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A Piece of My Ongoing Work

In the capacity of leadership, one must come to proper terms with a number of realities:
– It’s hard to find and make close friends
– Others are easily intimidated by you
– You become the target of others’ projections, strife, misgivings, and illusory notions

Reminders I tell myself:
– As long as I’m working to show up in the best way I can, I must learn to let go of how other people see and regard me
– It’s often not helpful or kind to anyone if I dull my light in an attempt to lessen people’s inferiority complex reaction
– When anyone shows up big, they become a bigger mirror through which others see themselves reflected – and oftentimes, they don’t like what they see.

 
 

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Why Activists & Vegans Scare Me

Note: My sense is that the above meme is one of those “not really from the Buddha” quotes (which is very common), as the phrasing seems off to me personally. But I include it still because I think it is good quote (and, of course, I could also be wrong about it not being from the Buddha, too!).

 

This is me trying to make sense of things for myself in terms of discovering what my own work is here and what’s fueling my own personal discomfort. I reckon this will be a hard post for me to put into words, but here’s to giving it a whirl:

I bristle and inwardly step back from people who self-identity as activists. And I do the same for vegans. Why? It’s not because I’m against what they stand for or the active choices and priorities they’re making in their life. It’s the energy behind the actions I’m not a big fan of. No one enjoys being talked at by someone who is fired up by something – even when that something is important. And really, even talking with someone who doesn’t share your exact standpoint and lifestyle can be incredibly tricky. Even under the best circumstances, well-intentioned people can cause more harm than good. Just because we have good intentions, doesn’t mean we know how to engage with people in such a way that fosters connection, kindness, and understanding. Sometimes, even when we think we’re doing good, the impact we have on others is harmful. Having good intentions doesn’t automatically inoculate us from causing damage (I recently learned this in a 2-month long weekly class series on developing racial literacy that I just finished).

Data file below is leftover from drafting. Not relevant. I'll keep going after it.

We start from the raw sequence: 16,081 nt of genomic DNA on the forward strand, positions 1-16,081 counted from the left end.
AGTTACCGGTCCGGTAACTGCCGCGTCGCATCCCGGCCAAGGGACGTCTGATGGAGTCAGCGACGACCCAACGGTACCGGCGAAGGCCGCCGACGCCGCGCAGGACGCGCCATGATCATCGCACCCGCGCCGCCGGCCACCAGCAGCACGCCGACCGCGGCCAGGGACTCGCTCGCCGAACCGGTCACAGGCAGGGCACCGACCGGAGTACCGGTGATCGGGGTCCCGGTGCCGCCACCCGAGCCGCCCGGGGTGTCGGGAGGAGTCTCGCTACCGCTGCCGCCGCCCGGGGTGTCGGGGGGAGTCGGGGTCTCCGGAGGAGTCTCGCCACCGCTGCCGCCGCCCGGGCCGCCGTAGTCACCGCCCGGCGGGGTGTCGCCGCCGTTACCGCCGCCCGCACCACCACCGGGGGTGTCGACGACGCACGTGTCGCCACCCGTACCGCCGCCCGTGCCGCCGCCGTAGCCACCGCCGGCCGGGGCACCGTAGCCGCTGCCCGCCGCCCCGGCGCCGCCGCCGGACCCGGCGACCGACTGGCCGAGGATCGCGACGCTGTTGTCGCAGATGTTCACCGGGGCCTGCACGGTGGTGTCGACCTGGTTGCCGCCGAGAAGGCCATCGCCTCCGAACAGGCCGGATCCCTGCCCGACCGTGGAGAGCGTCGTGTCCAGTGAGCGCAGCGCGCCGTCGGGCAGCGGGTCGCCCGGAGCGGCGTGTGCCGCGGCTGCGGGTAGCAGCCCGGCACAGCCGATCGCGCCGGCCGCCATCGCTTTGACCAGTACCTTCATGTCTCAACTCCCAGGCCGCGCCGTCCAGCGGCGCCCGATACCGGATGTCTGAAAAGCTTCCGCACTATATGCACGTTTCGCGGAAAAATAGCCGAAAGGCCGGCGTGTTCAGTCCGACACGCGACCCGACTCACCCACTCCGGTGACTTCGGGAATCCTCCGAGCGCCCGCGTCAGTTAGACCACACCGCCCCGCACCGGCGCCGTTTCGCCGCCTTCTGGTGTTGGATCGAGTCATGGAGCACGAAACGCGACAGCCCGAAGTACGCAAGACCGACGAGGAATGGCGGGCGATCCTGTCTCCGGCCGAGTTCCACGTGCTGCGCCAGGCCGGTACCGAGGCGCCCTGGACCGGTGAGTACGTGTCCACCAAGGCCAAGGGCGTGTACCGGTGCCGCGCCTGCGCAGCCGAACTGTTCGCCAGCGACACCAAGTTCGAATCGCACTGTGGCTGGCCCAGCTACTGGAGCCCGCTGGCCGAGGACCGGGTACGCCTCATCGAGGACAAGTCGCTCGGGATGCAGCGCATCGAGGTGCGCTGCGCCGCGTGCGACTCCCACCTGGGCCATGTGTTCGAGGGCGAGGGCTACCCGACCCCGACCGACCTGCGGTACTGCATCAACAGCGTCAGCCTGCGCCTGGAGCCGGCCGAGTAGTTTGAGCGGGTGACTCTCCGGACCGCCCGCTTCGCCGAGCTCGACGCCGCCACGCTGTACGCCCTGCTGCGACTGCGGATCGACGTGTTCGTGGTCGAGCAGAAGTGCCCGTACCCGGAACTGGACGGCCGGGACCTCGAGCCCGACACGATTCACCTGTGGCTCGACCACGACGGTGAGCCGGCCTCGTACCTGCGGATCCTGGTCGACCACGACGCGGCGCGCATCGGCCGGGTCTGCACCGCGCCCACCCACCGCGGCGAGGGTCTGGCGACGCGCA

I’ve been recently making my way through the Fourteen Mindfulness Trainings one by one, alongside a friend of mine who’s doing the same. We’re spending two weeks on each training – reading it every day and occasionally journaling about what comes up for us in regards to it. Then we meet once a month to talk about what we’ve discovered for ourselves. We’re on #3 right now: Freedom of Thought. The first two are: Openness and Non-attachment to Views. The first three of the fourteen all have to do with our mind – just as the start of the Eightfold Path starts off with Right View. As the Buddha said: With our thoughts we make the world. 

It’s very difficult – if not impossible – to be an activist (and oftentimes a vegan), without being attached to views. So I suppose I could say that I shy away from people who seem to be overly attached to their views in regards to something in particular. Whether it be politics, the environment, lifestyle choices, matters of injustice, etc., I gravitate away from folks who I see as over-identifying themselves with a certain subject. I’m not saying it’s the right way to be or that I don’t have work to do around this, mind you, this is simply me stating a self-observation.

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On Sovereignty

The definition on dictionary.com for the word sovereignty is as follows:

  • the quality or state of being sovereign, or of having supreme power or authority.
  • the status, dominion, power, or authority of a sovereign; royal rank or position; royalty.
  • supreme and independent power or authority in government as possessed or claimed by a state or community.

However, in regards to sovereignty as it pertains to a quality we can develop and strengthen in our daily life, which can help to bolster our mental, emotional, and spiritual well-being, this textbook definition is not so helpful.

For my purposes, I would define it as: the state of relaxing with solidity and ease, into all the parts of who we are.

My husband Mike and I are slated to give a joint talk at our meditation group, Be Here Now, tomorrow night. The title and topic of our talk is: cultivating sovereignty. Aware that this word is not common in our collective vernacular (here in the U.S anyway), we will start off by sharing each of our own working definitions that we’ve come up with. His is as follows: freedom and liberation from being governed by unskillful habit energies.

Sovereignty involves being able to carry our true home with us everywhere we go. While we will of course still experience difficult situations and the full gamut of human emotions, when the quality of sovereignty is strong within us, we will be able to maintain our calm and clear center, without getting uprooted by the winds that blow around us.

Sovereignty is akin to a tree. A tree trunk is upright, solid, and grounded (solidity). Its branches, however, go with the flow and bend in the wind and its leaves change, shed, and regrow with the turning of seasons (ease).

After offering my working definition, I plan on giving a couple of personal examples (see below) of how this quality has shown up for me in the last few months, to hopefully help give some context and illustrate how sovereignty can be a beneficial quality to invest our time and energy into. I mean, it’s all fine and well to teach about cultivating certain qualities and states of being, but I think it’s important to also speak to the why as well. Whether I want to speak about cultivating mindfulness, joy, a sitting meditation practice, sovereignty, or any other number of things, it’s good to offer at least a brief reference as to the potential benefits that watering these seeds can have on our everyday lives.

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On Self-Acceptance

 

Image: from the book “There Is No Good Card For This” by Kelsey Crowe PhD and Emily McDowell

 

The strength and quality of our well-being is directly related to what percentage of ourselves we’ve made friends with.

Today: Make friends with just a little bit more of yourself.

Inspired by the illustration above, I made my own :)

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Posted by on November 23, 2018 in Everyday Practice